If it's been mismanaged for that long it just needs to be done away with.
Privatize the liquor industry in Utah, the government does not need to be
involved with alcohol sales.
Well this is just what the leaders of this state want is dummies in these
commisions so they will not catch on to what is happening. Experienced people
ought to be chosen for these commisions so they can do a good job. All audits
ought to be sent to the commission to know what is going on. Of course if we
want to privatize then they will listen on to the special interests just like or
congressmen do. It is easier to have no restrictions of alcohol use and
everybody in the family can use it and destroy their self control and abuse
their spouses and children every days and smile about it.
Whether it's privatized or not....there can be and always will be control by the
state to one extent or another. Privatizing doesn't mean that the state loses
all control. Nobody is talking "NO restrictions" with alcohol or no
age limit! Since when has complete prohibition or limited access prevented
anything? Most people who drink.....drink responsibly. However, there will
always be those who don't and no amount of restrictions will stop them from
ruining their lives as well as the lives of others. It's unfortunate, but that's
life! You can't walk around following all the alcohol abusers watching their
every move afterall. Many teenagers often experiment with alcohol despite
warnings and education, but eventually they either grow up and be
responsible.....or they go on being irresponsible and destructive. Don't blame
the availability of alcohol...put the blame squarely on whose responsible....the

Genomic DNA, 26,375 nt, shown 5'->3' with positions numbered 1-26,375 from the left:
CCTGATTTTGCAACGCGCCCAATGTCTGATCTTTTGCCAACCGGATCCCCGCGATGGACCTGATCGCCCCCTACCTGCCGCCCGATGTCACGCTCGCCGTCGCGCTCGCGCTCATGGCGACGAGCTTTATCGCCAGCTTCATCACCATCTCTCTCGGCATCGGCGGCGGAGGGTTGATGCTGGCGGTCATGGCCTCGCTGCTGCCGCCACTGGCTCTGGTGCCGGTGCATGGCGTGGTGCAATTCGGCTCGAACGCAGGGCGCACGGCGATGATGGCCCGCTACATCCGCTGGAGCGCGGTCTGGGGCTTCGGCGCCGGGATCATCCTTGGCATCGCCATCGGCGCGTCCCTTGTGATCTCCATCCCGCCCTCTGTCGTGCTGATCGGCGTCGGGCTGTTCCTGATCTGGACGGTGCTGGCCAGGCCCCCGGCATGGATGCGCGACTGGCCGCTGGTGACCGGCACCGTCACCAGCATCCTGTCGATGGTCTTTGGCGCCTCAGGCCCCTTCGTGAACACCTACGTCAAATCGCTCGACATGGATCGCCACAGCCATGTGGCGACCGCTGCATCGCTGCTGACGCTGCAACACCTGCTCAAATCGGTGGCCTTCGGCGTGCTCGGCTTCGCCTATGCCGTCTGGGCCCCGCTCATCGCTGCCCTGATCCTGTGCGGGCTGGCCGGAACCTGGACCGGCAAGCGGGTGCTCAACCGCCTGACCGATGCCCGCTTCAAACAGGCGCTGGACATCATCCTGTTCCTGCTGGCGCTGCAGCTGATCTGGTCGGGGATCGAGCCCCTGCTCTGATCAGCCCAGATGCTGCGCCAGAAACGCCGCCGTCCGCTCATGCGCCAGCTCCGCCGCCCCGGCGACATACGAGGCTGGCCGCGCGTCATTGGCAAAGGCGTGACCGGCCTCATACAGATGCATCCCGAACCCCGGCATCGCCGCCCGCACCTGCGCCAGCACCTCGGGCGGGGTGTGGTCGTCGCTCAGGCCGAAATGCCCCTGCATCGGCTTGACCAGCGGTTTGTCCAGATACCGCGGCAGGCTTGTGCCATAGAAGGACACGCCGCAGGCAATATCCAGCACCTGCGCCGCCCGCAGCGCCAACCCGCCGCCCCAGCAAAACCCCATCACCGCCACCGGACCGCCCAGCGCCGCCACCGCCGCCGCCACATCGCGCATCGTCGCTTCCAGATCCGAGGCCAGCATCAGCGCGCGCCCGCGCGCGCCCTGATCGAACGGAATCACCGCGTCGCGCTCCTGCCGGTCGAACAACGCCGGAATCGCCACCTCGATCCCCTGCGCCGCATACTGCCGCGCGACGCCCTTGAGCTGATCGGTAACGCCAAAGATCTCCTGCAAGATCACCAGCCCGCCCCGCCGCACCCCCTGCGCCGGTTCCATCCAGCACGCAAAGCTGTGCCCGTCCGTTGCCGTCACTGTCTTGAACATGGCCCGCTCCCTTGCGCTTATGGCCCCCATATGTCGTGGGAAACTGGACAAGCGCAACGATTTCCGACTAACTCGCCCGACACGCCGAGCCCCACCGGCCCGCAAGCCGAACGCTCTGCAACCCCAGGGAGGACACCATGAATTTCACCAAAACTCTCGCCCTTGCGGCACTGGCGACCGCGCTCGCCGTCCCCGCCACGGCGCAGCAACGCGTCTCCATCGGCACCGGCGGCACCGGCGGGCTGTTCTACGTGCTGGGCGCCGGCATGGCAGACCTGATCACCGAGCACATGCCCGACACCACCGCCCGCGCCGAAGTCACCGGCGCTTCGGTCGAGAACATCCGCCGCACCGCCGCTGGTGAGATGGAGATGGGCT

person. Try treatment, more education, or stiff penalties because prohibition or
illogical restrictions will have very little impact. Afterall...if people want
alcohol bad enough.....they can make it themselves!This audit
suggests that perhaps the state should get out of the liquor business and just
establish the restrictions....kind of like MOST other states.
Perhaps if the LDS church wants to continue to exercise its power and influence
over the State legislatures to keep the sale of alcohol under control, the least
the church could do is to loan out its auditors to this commission! If the
voters had any idea as to the cost of these audits perhaps they would change
their mind about have the State controls in place. Its one thing to vote
according to someones religious beliefs in an attempt to control the sale of
alcohol; its another thing when that power block ends up costing every resident
in the State of Utah for these audits.
Someone help me here. Isn't the commission's job to oversee the DABC? How could
management have kept the commission in the dark for so long? Seems like if
they're going to clean up this mess they ought to give everyone the boot and
start with a clean slate.
@joggle: I moved to Utah because it wasn't like "most other
states". I would prefer to keep it that way. I think you are
wrong about availability not even being part of the issue. I lived in a country
where prostitution was very available and (not surprisingly) infidelity was
high. I have lived in places where there were liquor stores every other block
and public drunkenness was high. Availability is part of the issue.You are correct about education, but teens are usually more concerned with
their peer groups and are still developing their mental capacities. Let's keep
drugs and liquor out of their hands as best we can. Prohibition for teens is
still the law.
John 20K,I moved to Utah because I had to. I would prefer it were like
'most other states'. That way I wouldn't have to import so much. Of course, I